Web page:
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Report: Consumers "Almost Never" Change Payment Types

The Federal Reserve Bank of Boston released a working paper on June 20 that shed new light on essential consumer behaviors that have long remained mysteries in the payments industry. Namely, how loyal are consumers to their favorite payment instruments, and how often do they switch between payment types? 

Entitled "Payment Choice with Consumer Panel Data," the study compiled three years of grocery store purchase data gleaned from 13,000 households and 1.6 million transactions. The result is a 26-page paper that revealed intruiging insights into how consumers use cash, checks and cards - and how things might change with mobile.

Boston University Professor of Economics Marc Rysman opened up about the findings, discussing the factors that led him to his research and his opinions about the discoveries in an exclusive interview with Market Platform Dynamics (MPD) CEO Karen Webster.

The result was a candid conversation that exposed just how entrenched consumers are when it comes to how they pay.

"I was surprised at how, once someone picks a favorite [payment type], they still don’t use it all the time," Rysman told PYMNTS.com. "There still is this element of, when the transaction size is small, they're going back to cash."

Rysman and Webster talked about how the research could be applied to a host of topics, including mobile payments and mobile wallets, and revealed that mobile payments may have more trouble becoming the future of payments than some would assume.

What Was Most Surprising About The Data?

Rysman told Webster that he was shocked at how little consumers switched between cash, cards and checks. The study was not able to distinguish between debit and credit transactions, but Rysman indicated that he's open to following up the research given the right data sets.

The BU professor said that consumers "almost never" deviate from their favorite payment types, but that they also aren't likely to use their top payment method all the time.

How Hard Is It To Convince Consumers To Switch Payment Methods?

Webster posed this question to address the question of mobile payments, and whether the research suggested that new payment types were capable of making headway in the industry. Despite Rysman's finding that consumers are stuck in their habits when it comes to payment types, he was still optimistic about new alternative payments.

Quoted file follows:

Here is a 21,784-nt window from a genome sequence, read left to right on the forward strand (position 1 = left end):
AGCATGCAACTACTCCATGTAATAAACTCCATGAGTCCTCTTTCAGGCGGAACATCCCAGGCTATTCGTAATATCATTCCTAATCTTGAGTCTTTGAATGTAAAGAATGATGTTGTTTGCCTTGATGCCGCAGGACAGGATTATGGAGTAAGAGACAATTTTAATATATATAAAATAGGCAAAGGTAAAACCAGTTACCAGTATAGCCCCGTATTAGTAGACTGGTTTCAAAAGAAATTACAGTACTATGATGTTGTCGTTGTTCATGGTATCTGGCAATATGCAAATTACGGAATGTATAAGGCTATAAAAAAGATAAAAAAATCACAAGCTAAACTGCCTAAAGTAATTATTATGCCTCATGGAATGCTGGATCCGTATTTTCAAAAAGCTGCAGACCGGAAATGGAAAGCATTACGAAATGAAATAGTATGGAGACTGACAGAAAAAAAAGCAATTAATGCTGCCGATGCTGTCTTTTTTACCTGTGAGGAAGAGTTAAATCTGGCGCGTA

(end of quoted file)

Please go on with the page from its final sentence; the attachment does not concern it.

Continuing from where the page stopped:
"Generally, the news is still sort of good from our paper..., you do see people still carrying multiple [payment] types, and using it at least a little bit, are willing to switch somewhat," Rysman said. "They’re kind of willing to switch around a little bit within [payment types], that at least gives you the kind of beachfront for mobile to get in there, and for people [to] try it out."

Rysman said that the story would be much different if the research found that consumers were liable to stick tightly to only their top payment method of choice.

Were Behaviors Influenced By The Recession?

Rysman said that he couldn't rule out the recession as an important factor in his research due to its short time window. His words indicated that the theory was possible, but his tone suggested that he believes this conjecture to be unlikely.

"It might have been a time where people just weren’t trying new stuff, and they were... cutting back in lots of ways," Rysman said. "And, and maybe, [they weren't getting] lots of new credit card offers that might have enticed them to switch from cash [to check]."

What Does This Mean For Mobile Wallets?

To this question, Rysman once again deferred to his main finding, that consumers are hardwired to pay like they already pay. Further, the author expressed concerns about how mobile wallets can become "invisible" to consumers when buried in apps.

"It’s the conclusion you would draw from our research, there’s no question," Rysman said.

For more on the findings and what they mean for the payments industry, read the full working paper here.

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